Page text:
A sequence is an ordered collection of data. Elements in the sequence may or may not be indexed. Examples of sequence are array, list, and vector
An array contains elements of the same type. Arrays are fixed in size and contain an ordered sequence of data. Array values are contiguous in memory, which means that the values are stored in consecutive memory addresses. Array elements are indexed by position. In the code shown on the screen, variable language is an array which contains 3 elements of string type "Ruby", "SQL" and "Python". We access array elements by their indexes. Arrays have a zero-based index. To access the first element type languages(0). Arrays in Scala are mutable. We can change the values at specific indexes. To change "SQL" to "C++" type languages(1) = "C++"
To iterate over array elements we can use the 'for' loop. Let's iterate over languages array. Copy the code displayed on the screen. As you can see, each element of the languages array gets printed on the screen. The left arrow operator is called generator. We're iterating over the languages array one by one, assigning the element's value to x and printing x.
List in Scala represents a linked list having elements such that each element has a value and pointer to the next element. These lists have poor performance as data could be located anywhere in the memory. Compared to an array, a list is very flexible, as you do not have to worry about exceeding the size of the list. Theoretically, lists are unbounded in size, but practically their size is limited by the amount of memory allocated to the JVM.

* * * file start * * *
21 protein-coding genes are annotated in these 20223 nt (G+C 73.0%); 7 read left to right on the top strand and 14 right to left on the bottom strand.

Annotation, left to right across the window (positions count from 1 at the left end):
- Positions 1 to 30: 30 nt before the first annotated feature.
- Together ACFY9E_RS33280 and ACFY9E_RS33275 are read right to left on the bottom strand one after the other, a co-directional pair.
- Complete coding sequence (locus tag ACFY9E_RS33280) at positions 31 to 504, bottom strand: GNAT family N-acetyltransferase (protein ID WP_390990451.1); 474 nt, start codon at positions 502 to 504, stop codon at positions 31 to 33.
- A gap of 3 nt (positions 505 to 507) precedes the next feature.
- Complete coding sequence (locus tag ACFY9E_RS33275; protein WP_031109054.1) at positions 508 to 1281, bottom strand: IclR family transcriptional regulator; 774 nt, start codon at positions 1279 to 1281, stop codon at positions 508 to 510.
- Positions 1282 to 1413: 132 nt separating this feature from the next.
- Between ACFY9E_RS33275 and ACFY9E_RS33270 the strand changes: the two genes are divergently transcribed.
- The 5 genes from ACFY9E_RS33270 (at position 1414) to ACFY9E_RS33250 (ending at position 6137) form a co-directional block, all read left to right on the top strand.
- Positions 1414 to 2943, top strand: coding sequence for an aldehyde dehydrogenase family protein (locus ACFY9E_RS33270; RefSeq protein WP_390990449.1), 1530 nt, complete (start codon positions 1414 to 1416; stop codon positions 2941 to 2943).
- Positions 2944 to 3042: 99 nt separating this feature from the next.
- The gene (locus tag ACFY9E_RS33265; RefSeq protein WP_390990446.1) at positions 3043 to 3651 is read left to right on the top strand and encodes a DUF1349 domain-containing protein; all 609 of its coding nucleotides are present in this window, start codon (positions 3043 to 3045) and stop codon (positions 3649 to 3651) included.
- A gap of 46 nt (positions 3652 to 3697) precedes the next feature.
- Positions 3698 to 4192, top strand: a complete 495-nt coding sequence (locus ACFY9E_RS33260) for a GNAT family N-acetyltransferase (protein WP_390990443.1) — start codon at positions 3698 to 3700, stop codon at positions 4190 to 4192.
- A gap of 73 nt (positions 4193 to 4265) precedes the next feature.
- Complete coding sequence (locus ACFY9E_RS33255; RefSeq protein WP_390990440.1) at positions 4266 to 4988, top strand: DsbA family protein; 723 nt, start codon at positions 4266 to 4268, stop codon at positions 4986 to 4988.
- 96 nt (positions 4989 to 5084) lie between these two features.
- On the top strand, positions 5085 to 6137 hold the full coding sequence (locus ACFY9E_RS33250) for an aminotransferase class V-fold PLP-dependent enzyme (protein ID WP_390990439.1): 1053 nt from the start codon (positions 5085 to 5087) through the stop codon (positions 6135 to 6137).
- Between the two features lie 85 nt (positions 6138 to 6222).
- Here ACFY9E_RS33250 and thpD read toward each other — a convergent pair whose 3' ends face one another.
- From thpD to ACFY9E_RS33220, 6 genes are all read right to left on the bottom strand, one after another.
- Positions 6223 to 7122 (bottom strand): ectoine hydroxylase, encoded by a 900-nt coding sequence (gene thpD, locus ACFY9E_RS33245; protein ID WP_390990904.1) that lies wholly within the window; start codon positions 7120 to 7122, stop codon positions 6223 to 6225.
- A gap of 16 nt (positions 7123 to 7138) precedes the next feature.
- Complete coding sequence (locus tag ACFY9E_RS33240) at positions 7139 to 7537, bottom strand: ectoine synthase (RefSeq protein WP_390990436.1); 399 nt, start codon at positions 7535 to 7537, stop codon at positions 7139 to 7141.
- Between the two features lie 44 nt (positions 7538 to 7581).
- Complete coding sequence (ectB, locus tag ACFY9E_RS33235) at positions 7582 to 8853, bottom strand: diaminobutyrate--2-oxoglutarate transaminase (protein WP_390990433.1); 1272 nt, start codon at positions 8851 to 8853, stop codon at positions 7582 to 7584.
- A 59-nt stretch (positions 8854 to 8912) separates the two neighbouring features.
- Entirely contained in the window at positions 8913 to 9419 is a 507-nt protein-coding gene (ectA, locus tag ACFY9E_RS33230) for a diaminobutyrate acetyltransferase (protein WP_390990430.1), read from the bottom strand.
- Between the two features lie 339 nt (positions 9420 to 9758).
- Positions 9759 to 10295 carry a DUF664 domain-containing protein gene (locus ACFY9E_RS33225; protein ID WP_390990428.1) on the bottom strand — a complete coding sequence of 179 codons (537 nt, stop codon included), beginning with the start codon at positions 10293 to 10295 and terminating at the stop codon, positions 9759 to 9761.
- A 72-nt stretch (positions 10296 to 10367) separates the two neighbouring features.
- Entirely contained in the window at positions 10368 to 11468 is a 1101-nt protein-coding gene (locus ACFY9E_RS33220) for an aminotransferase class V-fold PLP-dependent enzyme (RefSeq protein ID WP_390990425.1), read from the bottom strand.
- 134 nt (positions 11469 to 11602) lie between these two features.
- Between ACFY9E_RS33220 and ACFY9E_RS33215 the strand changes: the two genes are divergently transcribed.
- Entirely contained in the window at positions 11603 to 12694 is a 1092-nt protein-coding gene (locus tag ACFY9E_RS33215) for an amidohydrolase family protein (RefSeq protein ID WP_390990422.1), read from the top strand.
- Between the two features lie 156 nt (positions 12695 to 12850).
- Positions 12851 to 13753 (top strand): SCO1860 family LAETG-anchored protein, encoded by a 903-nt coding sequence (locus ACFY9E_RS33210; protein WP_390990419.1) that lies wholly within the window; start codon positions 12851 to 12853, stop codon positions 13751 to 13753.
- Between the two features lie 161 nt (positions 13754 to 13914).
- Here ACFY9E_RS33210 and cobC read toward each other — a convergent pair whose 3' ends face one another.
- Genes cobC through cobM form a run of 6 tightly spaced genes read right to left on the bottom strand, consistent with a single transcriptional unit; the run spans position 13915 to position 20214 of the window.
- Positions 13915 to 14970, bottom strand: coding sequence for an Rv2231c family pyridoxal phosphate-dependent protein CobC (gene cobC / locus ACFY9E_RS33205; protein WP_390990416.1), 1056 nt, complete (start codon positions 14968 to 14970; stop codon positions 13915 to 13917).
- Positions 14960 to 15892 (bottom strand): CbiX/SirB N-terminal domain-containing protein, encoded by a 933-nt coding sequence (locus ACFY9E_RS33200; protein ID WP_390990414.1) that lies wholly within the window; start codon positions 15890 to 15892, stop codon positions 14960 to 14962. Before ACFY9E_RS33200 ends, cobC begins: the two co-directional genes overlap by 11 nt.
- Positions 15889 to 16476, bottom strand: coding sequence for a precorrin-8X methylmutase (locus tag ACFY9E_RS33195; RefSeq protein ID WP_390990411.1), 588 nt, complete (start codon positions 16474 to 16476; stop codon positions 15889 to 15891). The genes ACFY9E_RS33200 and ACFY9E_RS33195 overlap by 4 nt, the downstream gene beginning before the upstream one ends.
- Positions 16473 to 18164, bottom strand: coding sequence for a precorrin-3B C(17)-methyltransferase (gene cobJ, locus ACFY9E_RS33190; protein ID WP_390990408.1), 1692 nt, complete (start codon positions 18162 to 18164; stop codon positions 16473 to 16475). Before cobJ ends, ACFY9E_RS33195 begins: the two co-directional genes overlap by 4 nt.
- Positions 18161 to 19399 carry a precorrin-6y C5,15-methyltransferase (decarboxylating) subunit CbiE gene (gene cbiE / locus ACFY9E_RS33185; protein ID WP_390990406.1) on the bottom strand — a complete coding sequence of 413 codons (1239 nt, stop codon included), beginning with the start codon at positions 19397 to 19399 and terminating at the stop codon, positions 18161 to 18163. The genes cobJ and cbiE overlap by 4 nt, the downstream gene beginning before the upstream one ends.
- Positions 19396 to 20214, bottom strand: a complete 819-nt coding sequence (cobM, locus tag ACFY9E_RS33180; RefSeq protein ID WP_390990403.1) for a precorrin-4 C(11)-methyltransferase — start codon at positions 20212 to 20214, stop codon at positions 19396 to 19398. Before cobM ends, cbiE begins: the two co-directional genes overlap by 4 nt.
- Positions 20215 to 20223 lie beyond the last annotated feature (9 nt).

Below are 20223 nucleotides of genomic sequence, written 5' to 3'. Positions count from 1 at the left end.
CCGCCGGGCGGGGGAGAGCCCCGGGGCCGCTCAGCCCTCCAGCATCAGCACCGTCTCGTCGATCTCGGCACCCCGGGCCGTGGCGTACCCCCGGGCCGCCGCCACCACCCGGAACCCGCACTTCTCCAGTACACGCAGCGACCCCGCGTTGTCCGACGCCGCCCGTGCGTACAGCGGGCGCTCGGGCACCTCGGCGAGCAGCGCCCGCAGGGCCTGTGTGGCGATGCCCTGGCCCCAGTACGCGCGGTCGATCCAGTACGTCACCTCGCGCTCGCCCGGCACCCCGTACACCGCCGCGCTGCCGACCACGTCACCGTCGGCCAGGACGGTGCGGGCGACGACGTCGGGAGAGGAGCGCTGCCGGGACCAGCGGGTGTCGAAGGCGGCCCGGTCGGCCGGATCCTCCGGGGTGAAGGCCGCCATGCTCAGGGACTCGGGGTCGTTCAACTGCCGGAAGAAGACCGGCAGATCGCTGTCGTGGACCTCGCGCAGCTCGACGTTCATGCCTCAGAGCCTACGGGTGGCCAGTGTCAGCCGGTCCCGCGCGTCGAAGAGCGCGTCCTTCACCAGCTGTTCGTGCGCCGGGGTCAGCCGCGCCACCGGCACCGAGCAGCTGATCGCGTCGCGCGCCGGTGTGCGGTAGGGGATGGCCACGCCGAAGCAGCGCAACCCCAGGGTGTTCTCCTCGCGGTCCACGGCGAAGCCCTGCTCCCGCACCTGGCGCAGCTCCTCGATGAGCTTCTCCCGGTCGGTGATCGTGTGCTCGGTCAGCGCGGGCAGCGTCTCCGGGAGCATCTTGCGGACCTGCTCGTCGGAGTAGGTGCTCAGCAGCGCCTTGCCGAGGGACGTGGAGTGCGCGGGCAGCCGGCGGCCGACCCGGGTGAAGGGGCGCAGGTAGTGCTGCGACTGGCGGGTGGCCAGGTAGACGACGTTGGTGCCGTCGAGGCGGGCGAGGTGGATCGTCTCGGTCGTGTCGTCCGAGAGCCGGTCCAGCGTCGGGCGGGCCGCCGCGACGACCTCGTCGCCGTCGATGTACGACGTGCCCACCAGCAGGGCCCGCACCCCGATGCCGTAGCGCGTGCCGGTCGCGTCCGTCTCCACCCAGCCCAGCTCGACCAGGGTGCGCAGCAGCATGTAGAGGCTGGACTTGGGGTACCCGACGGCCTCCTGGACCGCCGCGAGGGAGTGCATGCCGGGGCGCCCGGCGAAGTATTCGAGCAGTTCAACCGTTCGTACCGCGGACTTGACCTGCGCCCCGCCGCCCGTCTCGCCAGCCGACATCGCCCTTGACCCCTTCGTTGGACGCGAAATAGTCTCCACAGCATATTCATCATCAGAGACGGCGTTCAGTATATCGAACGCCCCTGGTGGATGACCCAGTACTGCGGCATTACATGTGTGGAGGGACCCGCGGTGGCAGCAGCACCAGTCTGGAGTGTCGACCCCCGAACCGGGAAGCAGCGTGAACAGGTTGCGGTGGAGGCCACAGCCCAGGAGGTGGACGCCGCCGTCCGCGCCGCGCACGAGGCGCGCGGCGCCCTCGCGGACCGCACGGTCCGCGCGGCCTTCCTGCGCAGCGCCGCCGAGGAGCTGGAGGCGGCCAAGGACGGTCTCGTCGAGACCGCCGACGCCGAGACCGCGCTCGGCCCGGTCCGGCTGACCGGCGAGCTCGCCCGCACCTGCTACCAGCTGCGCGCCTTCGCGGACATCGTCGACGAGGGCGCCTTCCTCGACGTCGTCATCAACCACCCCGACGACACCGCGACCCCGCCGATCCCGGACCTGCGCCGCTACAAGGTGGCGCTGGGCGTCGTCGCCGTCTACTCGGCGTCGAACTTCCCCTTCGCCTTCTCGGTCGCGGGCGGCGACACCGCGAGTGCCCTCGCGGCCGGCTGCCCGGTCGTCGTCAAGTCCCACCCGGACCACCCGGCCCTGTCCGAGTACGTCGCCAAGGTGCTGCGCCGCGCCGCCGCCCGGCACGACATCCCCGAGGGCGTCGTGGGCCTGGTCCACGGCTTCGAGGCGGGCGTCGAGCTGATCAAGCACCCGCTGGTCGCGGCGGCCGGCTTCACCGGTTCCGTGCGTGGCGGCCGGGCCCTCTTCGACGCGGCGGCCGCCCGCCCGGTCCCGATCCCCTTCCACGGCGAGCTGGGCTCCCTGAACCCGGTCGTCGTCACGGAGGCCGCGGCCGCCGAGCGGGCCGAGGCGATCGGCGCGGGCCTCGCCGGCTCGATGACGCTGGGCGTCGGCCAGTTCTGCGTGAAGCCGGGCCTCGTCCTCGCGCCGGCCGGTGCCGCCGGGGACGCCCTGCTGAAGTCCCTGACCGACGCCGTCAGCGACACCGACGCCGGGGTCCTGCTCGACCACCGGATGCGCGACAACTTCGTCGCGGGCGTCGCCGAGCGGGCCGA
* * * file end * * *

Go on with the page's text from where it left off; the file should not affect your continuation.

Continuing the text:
Let us do a hands-on and create a list of integers 1, 2 and 3. Type var number_list = List(1, 2, 3). To add a new element to the list, type number_list:+ 4 As you can see, element 4 is added to the list. Let us try to change the value at index 1. Type number_list(1) = 7 We've got an error. We can not change the value since lists are immutable.
A set in Scala is a bag of data with no duplicates. Also, the ordering is not guaranteed in sets.
Let us create a set with integers 76, 5, 9, 1 and 2. Let us add 9 to it. Since duplicates are not allowed in sets, 9 is not added to the set. Let's add 20. We can see that 20 is added to the set. Note the order of 20. As discussed, set does not guarantee ordering. set(5) will result in boolean true as 5 is present in the set. set(14) will result in boolean false as 14 is not present in the set.